The One Thing You'd Save

by Linda Sue Park (Author) Robert Sae-Heng (Illustrator)

Reading Level: 4th – 5th Grade

When a teacher asks her class what one thing they would save in an emergency, some students know the answer right away. Others come to their decisions more slowly. And some change their minds when they hear their classmates' responses. A lively dialog ignites as the students discover unexpected facets of one another--and themselves. With her ear for authentic dialog and knowledge of tweens' priorities and emotions, Linda Sue Park brings the varied voices of an inclusive classroom to life through carefully honed, engaging, and instantly accessible verse.

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Publishers Weekly

Starred Review

In a classroom, teacher Ms. Chang poses a premise: "Imagine that your home is on fire. You're allowed to save one thing./ Your family and pets are safe, so don't worry about them./ Your Most Important Thing. Any size." The students respond--some share, others contemplate privately--traversing a wide terrain, including the practical ("MY DAD'S WALLET. DUH") and deeply personal remembrances. One child reflects silently about their "total dump" of a home ("Be glad to see it burn down"), while another secretly recalls escaping an actual burning building: "The only thing you worry about saving is your own sorry skin." Readers may not realize that the volume is a collection of poems until they read Park's closing note, which explains her inspiration: traditional Korean sijo verse, which consists of three lines of 13 to 17 syllables and is sometimes broken into six shorter lines. This relatively flexible structure creates a rhythmic variety of declarations, reflections, interjections, and occasional dialogue employed throughout, complemented by Sae-Heng's gray-toned, sketchlike illustrations. While each child's voice isn't entirely distinct, the class's camaraderie and caring spirit comes through clearly, poised to inspire thoughtful classroom discussion. Ages 8-12. (Mar.)

Copyright 2021 Publishers Weekly, LLC Used with permission.

Review quotes

"[Park's] message is powerful: We don't need a great blazing tragedy to determine what we hold most precious in our lives; we can define what's vital through our thoughts and memories, always at hand, in our heads and hearts — safe, where the flames don't reach."—New York Times Book Review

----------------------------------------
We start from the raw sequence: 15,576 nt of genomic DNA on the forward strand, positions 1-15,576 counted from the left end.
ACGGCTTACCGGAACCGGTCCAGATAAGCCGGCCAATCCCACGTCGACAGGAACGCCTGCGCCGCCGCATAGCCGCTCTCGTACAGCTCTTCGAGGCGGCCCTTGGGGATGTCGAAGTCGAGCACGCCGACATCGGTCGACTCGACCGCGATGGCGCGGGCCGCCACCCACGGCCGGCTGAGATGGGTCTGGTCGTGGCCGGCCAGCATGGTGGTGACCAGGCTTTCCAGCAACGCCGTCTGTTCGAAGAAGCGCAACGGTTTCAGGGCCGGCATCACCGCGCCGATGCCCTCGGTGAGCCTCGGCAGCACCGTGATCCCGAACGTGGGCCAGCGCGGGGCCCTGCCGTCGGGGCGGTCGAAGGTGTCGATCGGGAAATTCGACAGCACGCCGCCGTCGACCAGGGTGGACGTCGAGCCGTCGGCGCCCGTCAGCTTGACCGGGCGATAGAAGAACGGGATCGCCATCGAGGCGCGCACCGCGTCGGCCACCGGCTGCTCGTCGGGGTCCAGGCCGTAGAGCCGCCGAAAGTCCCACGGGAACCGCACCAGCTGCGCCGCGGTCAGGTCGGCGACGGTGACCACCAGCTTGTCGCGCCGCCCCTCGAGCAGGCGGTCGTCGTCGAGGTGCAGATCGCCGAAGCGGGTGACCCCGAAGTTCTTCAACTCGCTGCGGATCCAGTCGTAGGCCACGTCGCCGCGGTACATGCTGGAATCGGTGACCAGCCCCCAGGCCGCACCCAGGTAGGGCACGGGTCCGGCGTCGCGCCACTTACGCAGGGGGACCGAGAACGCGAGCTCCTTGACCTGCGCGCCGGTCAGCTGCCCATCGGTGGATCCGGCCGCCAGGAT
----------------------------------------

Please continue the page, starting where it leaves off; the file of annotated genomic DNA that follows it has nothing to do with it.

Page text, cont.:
"Park's verses provide a wonderfully nuanced portrayal of the preoccupations, loves, losses and aspirations of a diverse group of children and their teacher.... It's impossible not to feel a sense of renewal from this thoughtful book."—BookPage

★ "Newbery Medalist Park presents a provocative collection of narrative poems inspired by sijo, a 14th-century Korean syllabic verse form.... Coupled with debut illustrator Sae-Heng's accessible grayscale sketches of the objects, often in situ, Park's subjects' mementos offer middle-grade readers much food for thought regarding what one values and how others can touch one's life.... Park's extended rumination has the power to bring us home."—Kirkus, STARRED review

★ "This is an ode to learning with a savvy and caring educator who knows how to build community and empathy by having students share their stories and who joins in their exercises (and is even convinced to change her mind)."—The Horn Book, STARRED review

★ "The class's camaraderie and caring spirit comes through clearly, poised to inspire thoughtful classroom discussion."—Publishers Weekly, STARRED review

★ "This is a combination of piquant premise and accessible, engaging text... that will invite both reluctant and enthusiastic literati to reconsider their possessions. It also cries out to be a classroom read or even readaloud."—Bulletin of the Center for Children's Books, STARRED review
Linda Sue Park
Linda Sue Park is the author of many novels and picture books, including A Single Shard, the 2002 Newbery Medal winner, and the New York Times bestseller A Long Walk to Water. Her most recent title is Prairie Lotus, historical fiction for middle grade readers. She is honored to serve on the advisory boards for SCBWI, WNDB, and the Rabbit hOle museum project. Visit her website at and follow her on Twitter @LindaSuePark.

Debbie Ridpath Ohi is the author of Where Are My Books?. Her illustrations also appear in Sea Monkey and Bob, written by Aaron Reynolds; I'm Bored (a New York Times Notable Book), Naked!, and I'm Sorry, written by Michael Ian Black; as well as ten Judy Blume chapter books and middle grade titles. For more info, visit or @InkyElbows on Twitter.
Lexile Measure
Guided Reading Level
Clarion Books
Publication date
March 20, 2021
BISAC categories
JUV039050 - Juvenile Fiction | Social Themes | Emotions & Feelings
JUV035000 - Juvenile Fiction | School & Education
JUV057000 - Juvenile Fiction | Stories in Verse (see also Poetry)
JUV070000 - Juvenile Fiction | Poetry (see also Stories in Verse)
JUV029030 - Juvenile Fiction | Nature & the Natural World | Disasters
Library of Congress categories
Novels in verse
Middle school students
Choice (Psychology)
Decision making
Personal belongings
Decision making in children
Choice (Psychology) in children
Texas Bluebonnet Master List
Selection 2022 - 2023
ALSC Notable Children's Book
Selection 2022

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